The first Chief Judge of the Appellate Court, Joseph Dannehy, had the formidable task of guiding the court during its infancy. In November 1984, Judge Dannehy was appointed to the Connecticut Supreme Court, and Antoinette L. Dupont became the next Chief Judge. Her job was to reduce the docket of pending appeals, while maintaining the quality of the decisional output.
The original purpose of adding an intermediate constitutional court to the judicial spectrum was to alleviate the backlog in the Supreme Court, to provide appellate review to a larger number of litigants, to provide the bar with more published decisions relating to appellate motion practice, to reduce the time-lag between the filing of appeals and the publication of opinions, and to provide some litigants with a less expensive appellate procedure by eliminating the necessity of printed briefs.
The original legislation that implemented the Appellate Court's existence outlined the parameters of its jurisdiction. An important provision in the legislation allowed the easy transfer of appeals between the Supreme and Appellate Courts at the option of the Supreme Court, except for cases concerning redistricting. The Supreme Court no longer requires printed briefs, which facilitates transfers. After an appeal has been decided by the Appellate Court, the Supreme Court can certify it for further review, upon the petition of an aggrieved party or by the Appellate Court panel that decided the case, if three justices of the Supreme Court vote for certification.
The smooth working relationship between the two appellate courts, in addition to the easy transfer of appeals, is fostered by the commonality of the rules of practice and the sharing of the offices of the Staff Attorney, Chief Clerk, and the Reporter of Judicial Decisions. An important role in the court's life is played by the dedicated staff and leaders of those three offices. The two courts strive to work together in many ways. A training program for the law clerks of both courts is conducted jointly in September. An extensive pre-argument settlement program includes cases pending in both courts. Under the leadership of a former Supreme Court justice, Angelo Santaniello, the program enlists the help of the state judge trial referees who were formerly on the Supreme Court and the Appellate Court and some who were Superior Court judges. The program has captured the attention of other state appellate courts who have modeled similar programs in their states after Connecticut's program. The filing fee for both courts is the same. Communication between the two courts is encouraged and joint meetings are held from time to time to discuss common problems.
An intermediate appellate court can act as a proving ground for untried procedures to increase expeditiously the number of cases decided, without sacrificing the quality of the work product. If a new procedure works for an intermediate appellate court, it may also work for a senior appellate court. The Appellate Court has tried a number of innovative practices and has adopted many of them. Some of the practices have also been adopted by the Supreme Court. Both courts now hear cases beginning in September, instead of October, and have a stand-by system to allow them to hear a substitute case when a case scheduled for argument is settled just prior to oral argument or unavoidably had to be reassigned.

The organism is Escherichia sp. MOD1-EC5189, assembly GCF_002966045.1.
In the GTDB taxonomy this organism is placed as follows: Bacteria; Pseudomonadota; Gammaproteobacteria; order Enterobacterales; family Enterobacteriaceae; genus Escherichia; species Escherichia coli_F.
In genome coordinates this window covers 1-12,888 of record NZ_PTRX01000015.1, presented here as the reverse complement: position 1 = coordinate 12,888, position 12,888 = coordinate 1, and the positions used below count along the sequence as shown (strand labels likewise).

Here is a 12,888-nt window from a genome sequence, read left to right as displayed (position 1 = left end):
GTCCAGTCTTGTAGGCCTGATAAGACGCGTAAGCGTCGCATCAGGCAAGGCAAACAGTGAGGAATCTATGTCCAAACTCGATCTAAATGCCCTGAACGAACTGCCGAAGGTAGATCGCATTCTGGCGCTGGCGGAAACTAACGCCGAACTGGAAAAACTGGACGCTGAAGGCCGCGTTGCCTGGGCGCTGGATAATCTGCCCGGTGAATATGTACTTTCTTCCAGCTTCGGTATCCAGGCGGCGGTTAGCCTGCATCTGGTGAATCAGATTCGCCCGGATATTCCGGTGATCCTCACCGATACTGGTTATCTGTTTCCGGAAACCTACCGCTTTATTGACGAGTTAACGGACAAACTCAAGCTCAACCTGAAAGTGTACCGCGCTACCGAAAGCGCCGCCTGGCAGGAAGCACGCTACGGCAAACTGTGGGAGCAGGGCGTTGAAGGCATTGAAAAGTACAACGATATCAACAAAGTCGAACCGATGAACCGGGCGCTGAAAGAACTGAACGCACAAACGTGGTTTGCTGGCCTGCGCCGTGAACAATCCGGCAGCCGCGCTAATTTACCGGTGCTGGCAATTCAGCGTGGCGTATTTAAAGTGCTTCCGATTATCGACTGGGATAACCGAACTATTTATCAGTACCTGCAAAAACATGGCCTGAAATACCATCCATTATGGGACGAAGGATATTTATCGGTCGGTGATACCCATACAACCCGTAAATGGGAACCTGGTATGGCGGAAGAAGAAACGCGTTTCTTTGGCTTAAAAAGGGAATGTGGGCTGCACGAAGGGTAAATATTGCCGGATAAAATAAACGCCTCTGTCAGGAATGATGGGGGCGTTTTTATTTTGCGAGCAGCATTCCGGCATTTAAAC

In 1984, the Appellate Court instituted a special swearing-in ceremony, as members of the bar, for its law clerks in its own courtroom. Both courts now have special ceremonies to swear-in their law clerks as members of the bar of Connecticut. Both courts worked together to create an electronic bulletin board to distribute decisions without the delay associated with written publication in the Connecticut Law Journal.
Some of the innovative procedures used in the Appellate Court are the limitation of oral argument to twenty minutes per side, the institution of an oral waiver program to allow some cases to be decided on the briefs alone, and the summary disposition of some cases by placing them on a monthly sua sponte motion calendar. The court also conducts an early intervention program to dispose of cases with procedural problems such as lack of a final judgment or lack of aggrievement. The Appellate Court carefully monitors appeals to track the progress of an appeal from the time of filing to oral argument, and maintains a daily report of case load and other relevant statistics. The Court has fought for rules to allow sanctions to be imposed on those who transgress the rules or who file frivolous appeals and it vigorously has applied those rules. The Court engages in issue tracking and conducts a program to eliminate inter-panel decisional conflicts. The Court also conducts off-site oral argument of cases from its regular docket at Connecticut high schools. The sessions are held in the same way as they would be held in the Appellate Court's courtroom. Teachers and students are supplied with advance materials, including the briefs filed. Informational talks are held for the students, after the arguments, with the counsel who argued the cases.